ORLANDO, Fla. – Human error caused a cruise ship to abruptly tilt at sea last week, sending furniture and debris flying about the boat and injuring 240 passengers, a cruise line official said.
Though federal investigations continue, Princess Cruises president Alan Buckelow wrote in a letter to passengers that "the incident was due to human error and the appropriate personnel changes have been made."
No further specifics were given in the letter, which was dated Monday and posted on the company's Web site.
Company spokeswoman Julie Benson said in a telephone interview Tuesday that some crew members had been reassigned, but she declined to give further details.
"The captain remains in command of the ship. We have the utmost confidence in him," she said. "It was an isolated situation and I think passengers generally understand that."
The Crown Princess unexpectedly heeled to its side last week shortly after departing Port Canaveral, where it had stopped before a scheduled return to New York to complete a nine-day Caribbean cruise.
The ship, carrying 3,100 passengers and 1,200 crew, tilted an estimated 16 to 18 degrees, tumbling passengers, chairs, tables and other objects, and seriously injuring at least 20 people.
Those aboard described a terrifying interlude in which they were certain the entire 113,000-ton ship would tip over, and customers received a full refund for the journey.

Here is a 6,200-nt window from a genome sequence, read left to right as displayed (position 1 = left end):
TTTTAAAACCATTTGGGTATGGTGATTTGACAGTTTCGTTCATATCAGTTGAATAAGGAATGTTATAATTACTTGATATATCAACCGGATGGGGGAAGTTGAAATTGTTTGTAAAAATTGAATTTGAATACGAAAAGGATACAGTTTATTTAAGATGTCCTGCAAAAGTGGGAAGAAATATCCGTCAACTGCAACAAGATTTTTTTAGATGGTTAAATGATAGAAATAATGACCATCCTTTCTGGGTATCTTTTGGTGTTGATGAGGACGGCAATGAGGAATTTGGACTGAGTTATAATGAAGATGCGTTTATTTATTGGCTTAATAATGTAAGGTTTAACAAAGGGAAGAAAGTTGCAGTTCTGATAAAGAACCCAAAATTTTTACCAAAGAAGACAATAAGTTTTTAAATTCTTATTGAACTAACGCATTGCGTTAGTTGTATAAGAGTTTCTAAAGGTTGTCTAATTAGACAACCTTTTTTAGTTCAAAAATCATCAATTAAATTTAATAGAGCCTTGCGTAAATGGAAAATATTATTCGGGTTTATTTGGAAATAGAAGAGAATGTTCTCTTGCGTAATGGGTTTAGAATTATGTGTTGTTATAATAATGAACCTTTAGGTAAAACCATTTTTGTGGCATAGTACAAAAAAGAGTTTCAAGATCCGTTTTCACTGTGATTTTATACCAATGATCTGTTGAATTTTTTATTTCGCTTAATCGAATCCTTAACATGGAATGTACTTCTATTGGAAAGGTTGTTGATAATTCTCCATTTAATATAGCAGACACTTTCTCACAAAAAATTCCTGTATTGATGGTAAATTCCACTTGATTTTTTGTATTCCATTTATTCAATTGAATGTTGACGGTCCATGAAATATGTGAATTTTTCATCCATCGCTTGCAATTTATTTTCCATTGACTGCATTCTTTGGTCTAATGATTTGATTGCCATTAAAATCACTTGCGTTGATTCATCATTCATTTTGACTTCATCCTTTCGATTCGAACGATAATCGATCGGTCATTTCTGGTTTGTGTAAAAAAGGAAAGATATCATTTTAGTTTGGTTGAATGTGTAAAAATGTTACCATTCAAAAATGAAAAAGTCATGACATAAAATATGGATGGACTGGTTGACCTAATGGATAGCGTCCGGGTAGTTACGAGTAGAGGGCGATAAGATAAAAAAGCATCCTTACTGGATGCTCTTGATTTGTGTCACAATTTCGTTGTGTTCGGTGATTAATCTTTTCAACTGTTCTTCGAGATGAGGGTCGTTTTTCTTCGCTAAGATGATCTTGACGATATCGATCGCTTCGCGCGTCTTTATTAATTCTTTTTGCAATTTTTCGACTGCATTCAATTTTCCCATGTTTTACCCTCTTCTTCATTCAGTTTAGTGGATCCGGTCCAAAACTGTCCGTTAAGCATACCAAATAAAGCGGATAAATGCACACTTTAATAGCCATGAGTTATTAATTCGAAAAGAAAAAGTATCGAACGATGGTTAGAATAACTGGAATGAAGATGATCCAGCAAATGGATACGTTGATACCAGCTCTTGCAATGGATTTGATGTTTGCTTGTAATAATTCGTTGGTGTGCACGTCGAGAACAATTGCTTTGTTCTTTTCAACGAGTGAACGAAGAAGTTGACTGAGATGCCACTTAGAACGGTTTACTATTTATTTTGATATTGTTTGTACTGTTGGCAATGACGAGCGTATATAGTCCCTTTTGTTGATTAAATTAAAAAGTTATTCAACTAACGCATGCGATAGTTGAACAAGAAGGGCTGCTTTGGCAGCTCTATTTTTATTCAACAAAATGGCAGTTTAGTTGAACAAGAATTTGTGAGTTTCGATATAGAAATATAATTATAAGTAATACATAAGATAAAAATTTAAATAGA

More than 90 people were taken to hospitals, two with critical wounds. As of Monday all but one had been released.
The ship returned immediately after the incident to Port Canaveral, on Florida's east coast, but departed again for New York two days later and picked up a new load of passengers for a similar, shortened cruise.
"We express our sincerest apologies for this regrettable event, and fully understand that this was a distressing experience for all who were on board," Buckelow wrote in the letter.
A Coast Guard spokesman declined to comment on the cruise line's statement except to say the agency's joint investigation with the National Transportation Safety Board wasn't yet complete.
At the time of the incident, seas were calm. The ship was on autopilot, with its captain, Andrew Proctor, away from the bridge. The company earlier said Proctor has worked for them nearly 35 years and had an "exemplary record."
Princess is one of 12 brands operated by Miami-based Carnival Corp., the world's largest cruise operator. The Crown Princess was christened just last month before embarking on its maiden voyage to the Caribbean from its home terminal in New York's Brooklyn borough.
A similar tilt occurred in February on a ship also operated by Princess. Soon after leaving the Port of Galveston, the 2,600-passenger Grand Princess made an emergency turnaround because a passenger suffered a heart attack. The ship tipped sharply to its side, injuring 37.
The cause of that incident, too, was determined to be human error.